Barnet Post

Waste firm pleads with council to avoid eviction

Council cites health and safety concerns as it moves to evict family-run firm from New Southgate depot

Hero for Waste firm pleads with council to avoid eviction
From left; Tom, Jack and Luke Biel at the waste depot site in New Southgate
By Simon Allin, Local Democracy Reporter  

A family-run waste transfer firm is locked in a dispute with Barnet Council over a decision to end its site lease early – a move it warns could lead to bankruptcy.

Jack Biel, who co-owns Biel Brothers in Oakleigh Road South, New Southgate, with his sons, said the family had recently invested around £900,000 in the site but now faced having to move in a matter of months after the council invoked a break clause in the lease agreement.

Accusing the council of acting immorally and undermining its commitment to boost recycling, Jack said there would be no chance of the firm finding an alternative site in the area before the lease ends in November.

A council spokesperson said it had acted lawfully and properly, adding that an investigation carried out after it invoked the break clause had confirmed “significant” health and safety risks at the Biel Brothers waste depot site. Jack claimed the firm had done its best to address the issues raised by the Health and Safety Executive (HSE) “immediately”. 

Jack said: “There is a real risk of going bankrupt. We have made a huge commitment here.

“All we want to do is stay here and carry on doing what we are doing, which is recycling and serving the local community.”

Biel Brothers, set up in 2016, is co-owned by Jack and his sons Luke and Simeon, with another son, Tom, serving as managing director. The family said the site had been home to a waste facility since 2005.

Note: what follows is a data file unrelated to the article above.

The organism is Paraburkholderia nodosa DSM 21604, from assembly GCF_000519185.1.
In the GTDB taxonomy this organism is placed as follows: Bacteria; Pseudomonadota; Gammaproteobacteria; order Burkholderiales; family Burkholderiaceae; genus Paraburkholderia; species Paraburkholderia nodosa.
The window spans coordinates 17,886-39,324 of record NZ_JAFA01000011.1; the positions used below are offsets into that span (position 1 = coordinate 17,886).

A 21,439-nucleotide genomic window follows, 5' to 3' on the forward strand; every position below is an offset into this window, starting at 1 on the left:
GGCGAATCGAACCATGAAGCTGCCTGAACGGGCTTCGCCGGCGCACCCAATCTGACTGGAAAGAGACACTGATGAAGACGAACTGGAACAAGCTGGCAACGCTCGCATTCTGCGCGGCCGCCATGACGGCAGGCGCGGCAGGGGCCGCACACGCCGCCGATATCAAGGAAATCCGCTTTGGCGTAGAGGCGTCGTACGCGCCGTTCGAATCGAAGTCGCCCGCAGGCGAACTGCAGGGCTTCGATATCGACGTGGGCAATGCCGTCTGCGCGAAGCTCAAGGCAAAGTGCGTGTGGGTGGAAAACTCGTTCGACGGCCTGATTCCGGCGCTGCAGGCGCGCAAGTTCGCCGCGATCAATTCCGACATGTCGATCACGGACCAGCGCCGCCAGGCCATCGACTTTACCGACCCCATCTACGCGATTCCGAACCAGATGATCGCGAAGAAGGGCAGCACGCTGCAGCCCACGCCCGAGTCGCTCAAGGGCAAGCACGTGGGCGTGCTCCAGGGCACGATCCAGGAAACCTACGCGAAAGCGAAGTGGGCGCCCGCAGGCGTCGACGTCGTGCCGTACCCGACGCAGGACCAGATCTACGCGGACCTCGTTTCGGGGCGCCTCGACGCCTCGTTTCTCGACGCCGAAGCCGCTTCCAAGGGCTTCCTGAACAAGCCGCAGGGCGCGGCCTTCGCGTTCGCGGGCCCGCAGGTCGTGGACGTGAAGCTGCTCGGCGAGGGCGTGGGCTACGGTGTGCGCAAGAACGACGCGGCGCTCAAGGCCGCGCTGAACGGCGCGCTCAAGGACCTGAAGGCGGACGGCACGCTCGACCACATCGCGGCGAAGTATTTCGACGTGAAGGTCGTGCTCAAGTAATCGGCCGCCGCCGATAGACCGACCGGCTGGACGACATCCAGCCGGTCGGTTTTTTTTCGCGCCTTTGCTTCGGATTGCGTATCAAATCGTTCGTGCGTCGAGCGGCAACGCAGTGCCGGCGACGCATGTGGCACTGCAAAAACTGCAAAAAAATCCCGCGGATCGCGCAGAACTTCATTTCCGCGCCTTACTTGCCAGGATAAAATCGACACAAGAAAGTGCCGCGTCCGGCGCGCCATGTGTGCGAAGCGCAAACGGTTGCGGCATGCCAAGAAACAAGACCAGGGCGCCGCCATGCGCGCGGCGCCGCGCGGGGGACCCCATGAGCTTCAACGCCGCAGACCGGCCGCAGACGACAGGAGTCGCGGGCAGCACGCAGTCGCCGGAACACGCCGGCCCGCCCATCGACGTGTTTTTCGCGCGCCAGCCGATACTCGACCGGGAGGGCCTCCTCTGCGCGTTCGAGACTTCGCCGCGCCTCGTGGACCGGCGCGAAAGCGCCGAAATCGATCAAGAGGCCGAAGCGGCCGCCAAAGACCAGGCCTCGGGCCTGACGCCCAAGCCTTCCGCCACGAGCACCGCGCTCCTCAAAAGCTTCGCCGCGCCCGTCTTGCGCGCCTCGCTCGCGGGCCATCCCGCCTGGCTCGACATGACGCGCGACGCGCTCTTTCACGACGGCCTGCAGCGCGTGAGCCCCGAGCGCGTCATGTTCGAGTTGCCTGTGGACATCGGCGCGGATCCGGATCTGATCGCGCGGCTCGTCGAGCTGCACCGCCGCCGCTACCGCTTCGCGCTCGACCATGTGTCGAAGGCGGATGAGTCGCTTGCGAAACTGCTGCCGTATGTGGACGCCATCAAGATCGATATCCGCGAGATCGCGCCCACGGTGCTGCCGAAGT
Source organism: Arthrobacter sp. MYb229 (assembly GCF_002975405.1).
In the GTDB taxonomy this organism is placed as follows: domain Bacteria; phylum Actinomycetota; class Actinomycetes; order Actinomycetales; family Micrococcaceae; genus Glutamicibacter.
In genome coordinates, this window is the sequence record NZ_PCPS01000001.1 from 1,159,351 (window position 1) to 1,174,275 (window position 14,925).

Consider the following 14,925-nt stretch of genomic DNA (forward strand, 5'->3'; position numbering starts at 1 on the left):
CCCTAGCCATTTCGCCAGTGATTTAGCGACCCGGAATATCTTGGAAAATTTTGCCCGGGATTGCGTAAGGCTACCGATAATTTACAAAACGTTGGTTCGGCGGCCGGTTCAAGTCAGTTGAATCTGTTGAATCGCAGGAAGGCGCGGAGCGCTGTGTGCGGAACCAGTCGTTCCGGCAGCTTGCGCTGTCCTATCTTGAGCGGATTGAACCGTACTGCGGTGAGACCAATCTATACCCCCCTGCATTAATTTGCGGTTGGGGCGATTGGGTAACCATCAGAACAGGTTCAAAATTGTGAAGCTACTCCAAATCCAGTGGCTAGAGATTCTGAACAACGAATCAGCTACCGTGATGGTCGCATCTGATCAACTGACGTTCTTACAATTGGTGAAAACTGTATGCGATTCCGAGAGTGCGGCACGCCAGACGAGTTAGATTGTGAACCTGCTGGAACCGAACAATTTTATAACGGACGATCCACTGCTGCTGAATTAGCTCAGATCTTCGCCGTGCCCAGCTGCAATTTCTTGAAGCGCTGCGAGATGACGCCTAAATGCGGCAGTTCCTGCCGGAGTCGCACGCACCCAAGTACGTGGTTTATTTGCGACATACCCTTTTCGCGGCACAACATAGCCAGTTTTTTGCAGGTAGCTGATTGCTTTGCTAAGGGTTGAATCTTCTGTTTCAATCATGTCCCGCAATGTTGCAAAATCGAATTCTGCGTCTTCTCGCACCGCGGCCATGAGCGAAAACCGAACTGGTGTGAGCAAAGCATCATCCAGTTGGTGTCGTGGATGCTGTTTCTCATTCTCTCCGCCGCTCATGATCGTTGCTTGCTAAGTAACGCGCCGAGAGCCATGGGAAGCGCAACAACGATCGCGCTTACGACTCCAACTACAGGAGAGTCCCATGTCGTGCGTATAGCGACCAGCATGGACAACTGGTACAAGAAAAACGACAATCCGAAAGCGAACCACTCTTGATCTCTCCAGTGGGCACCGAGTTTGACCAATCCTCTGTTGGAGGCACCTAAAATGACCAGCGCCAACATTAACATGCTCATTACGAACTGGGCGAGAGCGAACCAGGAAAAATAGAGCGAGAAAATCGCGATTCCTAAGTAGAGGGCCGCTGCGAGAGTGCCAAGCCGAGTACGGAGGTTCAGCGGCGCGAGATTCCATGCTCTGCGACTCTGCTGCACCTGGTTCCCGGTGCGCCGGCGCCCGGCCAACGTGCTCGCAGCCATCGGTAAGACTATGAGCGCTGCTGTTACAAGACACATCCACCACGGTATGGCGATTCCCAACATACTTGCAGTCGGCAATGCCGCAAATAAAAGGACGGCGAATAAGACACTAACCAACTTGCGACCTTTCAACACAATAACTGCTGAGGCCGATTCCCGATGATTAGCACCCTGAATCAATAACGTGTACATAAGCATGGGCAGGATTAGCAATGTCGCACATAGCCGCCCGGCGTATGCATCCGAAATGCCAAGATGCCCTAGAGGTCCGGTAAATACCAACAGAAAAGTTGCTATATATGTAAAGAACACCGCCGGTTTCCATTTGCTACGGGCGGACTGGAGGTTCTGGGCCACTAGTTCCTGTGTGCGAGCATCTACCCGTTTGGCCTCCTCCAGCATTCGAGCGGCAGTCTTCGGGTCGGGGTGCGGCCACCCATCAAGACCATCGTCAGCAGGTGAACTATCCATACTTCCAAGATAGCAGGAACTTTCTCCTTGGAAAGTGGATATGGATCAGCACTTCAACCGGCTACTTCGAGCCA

The firm, which currently employs around 50 people, takes waste from local developers, contractors and households, and breaks it down into its constituent parts so that it can be reused. It processes in the region of 75,000 tonnes of waste per year.

When the firm took on a lease for the site from Network Rail in 2019, the family expected it to run for the full six-year term and hoped to stay on the site well beyond that. They planned for the full term and took out loans to fund their investments.

But around six months ago, the council took over the administration of the lease from Network Rail and, shortly after that, it served the company notice.

“I don’t know why they have done that,” Jack said. “We provide recycling facilities in the immediate area. As a result of that, we reduce vehicle movements and pollution. We reduce input into landfill hugely, because we recycle probably in the region of 90% the material that comes in. It reduces fly-tipping.”

Jack said his sons had “put their lives” into the business and left other careers “to protect the environment”, but their jobs and futures were now at risk as a result of the council’s action.

Luke said: “We have just started paying everything back. As things started looking great, we got served notice.” 

Tom added: “You have to take risks as a business, but we never thought it would be a six-month risk.”

On 25th June this year, HSE served four improvement notices on Biel Brothers over breaches of regulations. Among its findings were that the firm had “failed to make and give effect to appropriate health and safety arrangements for the effective planning, monitoring and review of preventative and protective measures to ensure so far as is reasonably practicable, the health, safety and welfare of [its] employees exposed to risks including machinery, lifting equipment, vehicle movements, hazardous substances namely welding fume, dust, asbestos”.

HSE states the improvement notice was “not complied with” by 23rd July.

Responding to HSE’s findings, Biel Brothers set out a range of actions it claimed to have taken in order to comply with the health and safety regulations, including asbestos training, equipment tests and a traffic management plan.

A council spokesperson said: “The decision to serve the break notice on Biel Brothers was taken after careful consideration.

“The decision to invoke the break clause now was taken in the best interests of Barnet Council and its residents. The council has acted lawfully and properly at all times. 

“Subsequent to the issue of the break notice, a recent Health and Safety Executive inspection confirmed significant health and safety risks on site, and the council is considering the appropriate course of action to address these concerns.

“Barnet Council is committed and remains committed to supporting local businesses and is involved in several initiatives to do so, including helping commercial tenants with rent relief during the pandemic lockdowns. This decision does not detract from that.”

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